is it possible to manually save changes to it ?

Another consideration :
I am looking for a Debian based distro, and not for a RH/Suse
based distro because I am a newbie, I started with Debian,
and I don't want to make things more difficult than they are now.

About "wear leveling",
as I wrote, I know it exists on SSD drives,
but does it exist on little "USB sticks" ?
(I didn't find any mention of it on the internet)


And about the issue with avoiding the swap partition
on a Non-Volatile Device:
Newbie or not, I am proud to say I was not going to fall
into that pit, but thank you anyway.

And again, thank you all for you help and for your time.

Babypeng


And BTW, "Non-Volatile Device" (NVD) sounds like a pretty good
description for all the above flash memory terms I used,
so please write in history that I am the one who used this term
for the first time ......... lol
 
Old 07-21-2009, 03:38 PM   #8
linus72
Guru
 
Registered: Jan 2009
Location: Gordonsville-AKA Mayberry-Virginia
Distribution: PocketWriter/MinimalX
Posts: 5,084

Rep: Reputation: 336Reputation: 336Reputation: 336Reputation: 336
Actually, babypeng
since you like Debian alot
you can't go wrong with
Sidux-2009 dude
http://sidux.com/


it's cutting edge and has many more features than reg debian
like many remastering options and runs from usb 2 different ways
and you can choose at boot for or no persistence
so, you can boot fresh

if booting from a fat32 usb using syslinux:

vfat file system

Quote:
When vfat is used, persistance is made through a file that can be maximum 2GB but not less than 100MB (as it would be of no use). This file should be named sidux-rw. Assuming the disc you want to use is mounted and writable on /media/sdb1 and you want to create a 1GB file to use as your persistent drive you could use the following commands (no need for root if you can write to the file).
ext3 file system (usb or hd)

Quote:
ext2/3 file systems

With ext2/3 the full partition will be used, the current root is taken and a directory /fll is created which is used for the persist allowing the usage of all free place in the device for the persist system.
the awesome thing about Sidux is how fast it will boot from a usb using the options
"persist" and "fromiso"
bootup and shutdown using fromiso persist is very quick

here is my menu.lst from my usb for sidux-2009-xfce (482mb)
Code:
##ISO boot
title sidux (USB) 2.6.30-1.slh.3-sidux-686
root (hd0,0)
kernel /boot/vmlinuz-2.6.30-1.slh.3-sidux-686 boot=fll fromhd=UUID=45674521-df38-44d1-8f8d-ec264870efbe fromiso=/sidux/sidux.iso quiet persist lang=us tz=Eastern/US vga=791
initrd /boot/initrd.img-2.6.30-1.slh.3-sidux-686

##ISO boot fresh
title sidux (USB) FreshBoot 2.6.30-1.slh.3-sidux-686
root (hd0,0)
kernel /boot/vmlinuz-2.6.30-1.slh.3-sidux-686 boot=fll fromhd=UUID=45674521-df38-44d1-8f8d-ec264870efbe fromiso=/sdb1/sidux/sidux.iso quiet lang=us tz=Eastern/US vga=791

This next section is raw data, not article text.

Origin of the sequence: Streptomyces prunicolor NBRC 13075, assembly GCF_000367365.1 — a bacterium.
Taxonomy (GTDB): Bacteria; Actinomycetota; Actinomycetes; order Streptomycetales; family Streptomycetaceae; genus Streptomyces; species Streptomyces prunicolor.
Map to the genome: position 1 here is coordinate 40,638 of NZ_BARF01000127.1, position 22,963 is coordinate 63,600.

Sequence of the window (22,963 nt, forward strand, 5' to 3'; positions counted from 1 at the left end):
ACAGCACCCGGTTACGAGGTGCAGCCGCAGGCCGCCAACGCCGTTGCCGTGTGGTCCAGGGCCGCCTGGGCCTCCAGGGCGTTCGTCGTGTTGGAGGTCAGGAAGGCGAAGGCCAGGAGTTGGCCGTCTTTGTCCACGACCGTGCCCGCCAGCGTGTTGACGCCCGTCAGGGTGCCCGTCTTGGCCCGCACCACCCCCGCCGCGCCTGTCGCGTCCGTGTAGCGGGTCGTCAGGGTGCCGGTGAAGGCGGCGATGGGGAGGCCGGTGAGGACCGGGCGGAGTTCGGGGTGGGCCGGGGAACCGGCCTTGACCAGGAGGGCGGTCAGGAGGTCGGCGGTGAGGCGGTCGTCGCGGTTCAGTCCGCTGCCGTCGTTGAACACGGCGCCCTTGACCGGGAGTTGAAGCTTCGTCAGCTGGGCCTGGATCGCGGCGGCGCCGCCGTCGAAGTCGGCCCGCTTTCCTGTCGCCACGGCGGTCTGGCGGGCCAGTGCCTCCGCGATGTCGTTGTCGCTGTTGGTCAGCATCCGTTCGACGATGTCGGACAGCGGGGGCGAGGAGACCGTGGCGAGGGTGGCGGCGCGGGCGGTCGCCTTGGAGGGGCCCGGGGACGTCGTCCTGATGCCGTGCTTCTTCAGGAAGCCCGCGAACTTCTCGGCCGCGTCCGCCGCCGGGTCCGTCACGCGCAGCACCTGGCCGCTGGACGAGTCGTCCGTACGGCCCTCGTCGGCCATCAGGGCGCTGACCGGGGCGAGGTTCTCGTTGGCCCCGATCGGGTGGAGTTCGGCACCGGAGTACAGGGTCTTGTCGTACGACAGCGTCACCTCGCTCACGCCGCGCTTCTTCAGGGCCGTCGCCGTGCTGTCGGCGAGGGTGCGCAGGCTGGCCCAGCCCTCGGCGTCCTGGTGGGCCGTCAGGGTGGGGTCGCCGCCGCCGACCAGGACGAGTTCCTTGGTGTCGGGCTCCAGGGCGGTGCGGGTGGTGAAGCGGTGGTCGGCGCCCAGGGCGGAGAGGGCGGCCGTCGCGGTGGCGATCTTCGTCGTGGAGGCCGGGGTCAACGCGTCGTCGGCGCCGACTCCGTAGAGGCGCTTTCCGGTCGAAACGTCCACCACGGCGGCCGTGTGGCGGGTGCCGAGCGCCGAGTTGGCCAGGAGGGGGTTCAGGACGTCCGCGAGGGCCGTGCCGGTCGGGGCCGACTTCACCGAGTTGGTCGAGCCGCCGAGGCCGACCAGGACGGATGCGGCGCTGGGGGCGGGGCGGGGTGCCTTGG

initrd /boot/initrd.img-2.6.30-1.slh.3-sidux-686
see how it's actually booting the kernel/initrd and then the iso
it's pretty nice
 
Old 07-22-2009, 12:13 AM   #9
scgtrp
LQ Newbie
 
Registered: Jul 2009
Posts: 5

Rep: Reputation: 1
I assume you mean these. That page mentions:
Quote:
USB flash drives allow reading, writing, and erasing of data, with some allowing 1 million write/erase cycles in each cell of memory: if 100 uses per day, 1 million cycles could span 10,000 days or over 27 years. Some devices level the usage by auto-shifting activity to underused sections of memory.
So I suppose it depends on the quality of your drive.
 
  


Reply


Thread Tools Search this Thread
Search this Thread:

Advanced Search

Posting Rules
You may not post new threads
You may not post replies
You may not post attachments
You may not edit your posts

BB code is On
Smilies are On
[IMG] code is Off
HTML code is Off


Similar Threads
Thread Thread Starter Forum Replies Last Post
Memory Stick Card Reader, Debian "Lenny" FAILURE! mkisow Linux - Hardware 6 04-27-2009 10:15 AM
The "Log out" and "Lock screen" actions cannot be executed through keyboard shortcuts Snood Linux - Desktop 0 04-22-2009 10:30 AM
boot "disk" on flash stick amishtechie Debian 1 08-18-2007 04:10 PM
"Patriot" 1GB Memory Stick alfredh Suse/Novell 8 01-11-2006 03:28 AM
"Turning off" USB memory stick before unplugging/disconnecting detly Linux - Hardware 3 03-15-2005 01:34 PM


All times are GMT -5. The time now is 04:51 PM.

Main Menu
Advertisement
My LQ
Write for LQ
LinuxQuestions.org is looking for people interested in writing Editorials, Articles, Reviews, and more. If you'd like to contribute content, let us know.
Main Menu
Syndicate
RSS1  Latest Threads
RSS1  LQ News
Twitter: @linuxquestions
identi.ca: @linuxquestions
Facebook: linuxquestions Google+: linuxquestions
Open Source Consulting | Domain Registration